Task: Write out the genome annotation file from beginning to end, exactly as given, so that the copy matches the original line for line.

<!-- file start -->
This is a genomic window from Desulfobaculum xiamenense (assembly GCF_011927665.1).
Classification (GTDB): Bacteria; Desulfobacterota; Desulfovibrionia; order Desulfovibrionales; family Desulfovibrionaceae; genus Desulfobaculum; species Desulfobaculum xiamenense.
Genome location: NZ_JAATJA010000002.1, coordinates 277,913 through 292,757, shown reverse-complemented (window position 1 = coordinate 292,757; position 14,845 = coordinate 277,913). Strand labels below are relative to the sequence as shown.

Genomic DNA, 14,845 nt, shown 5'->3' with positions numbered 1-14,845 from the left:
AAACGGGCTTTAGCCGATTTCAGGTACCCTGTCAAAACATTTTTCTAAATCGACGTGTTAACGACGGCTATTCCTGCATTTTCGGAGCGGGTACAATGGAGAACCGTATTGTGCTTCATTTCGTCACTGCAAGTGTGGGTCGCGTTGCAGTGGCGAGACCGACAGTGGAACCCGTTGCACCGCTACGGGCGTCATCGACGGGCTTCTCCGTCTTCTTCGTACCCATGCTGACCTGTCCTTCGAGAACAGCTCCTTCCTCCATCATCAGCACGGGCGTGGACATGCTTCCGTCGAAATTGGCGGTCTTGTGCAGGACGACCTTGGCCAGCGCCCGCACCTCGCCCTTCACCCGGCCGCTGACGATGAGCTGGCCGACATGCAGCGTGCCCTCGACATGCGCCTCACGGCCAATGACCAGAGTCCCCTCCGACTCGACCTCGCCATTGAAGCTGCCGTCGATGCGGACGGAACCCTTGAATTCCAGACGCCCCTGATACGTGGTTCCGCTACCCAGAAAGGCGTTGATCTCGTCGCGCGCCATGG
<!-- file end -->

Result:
This is a genomic window from Desulfobaculum xiamenense (assembly GCF_011927665.1).
Classification (GTDB): Bacteria; Desulfobacterota; Desulfovibrionia; order Desulfovibrionales; family Desulfovibrionaceae; genus Desulfobaculum; species Desulfobaculum xiamenense.
Genome location: NZ_JAATJA010000002.1, coordinates 277,913 through 292,757, shown reverse-complemented (window position 1 = coordinate 292,757; position 14,845 = coordinate 277,913). Strand labels below are relative to the sequence as shown.

Genomic DNA, 14,845 nt, shown 5'->3' with positions numbered 1-14,845 from the left:
AAACGGGCTTTAGCCGATTTCAGGTACCCTGTCAAAACATTTTTCTAAATCGACGTGTTAACGACGGCTATTCCTGCATTTTCGGAGCGGGTACAATGGAGAACCGTATTGTGCTTCATTTCGTCACTGCAAGTGTGGGTCGCGTTGCAGTGGCGAGACCGACAGTGGAACCCGTTGCACCGCTACGGGCGTCATCGACGGGCTTCTCCGTCTTCTTCGTACCCATGCTGACCTGTCCTTCGAGAACAGCTCCTTCCTCCATCATCAGCACGGGCGTGGACATGCTTCCGTCGAAATTGGCGGTCTTGTGCAGGACGACCTTGGCCAGCGCCCGCACCTCGCCCTTCACCCGGCCGCTGACGATGAGCTGGCCGACATGCAGCGTGCCCTCGACATGCGCCTCACGGCCAATGACCAGAGTCCCCTCCGACTCGACCTCGCCATTGAAGCTGCCGTCGATGCGGACGGAACCCTTGAATTCCAGACGCCCCTGATACGTGGTTCCGCTACCCAGAAAGGCGTTGATCTCGTCGCGCGCCATGG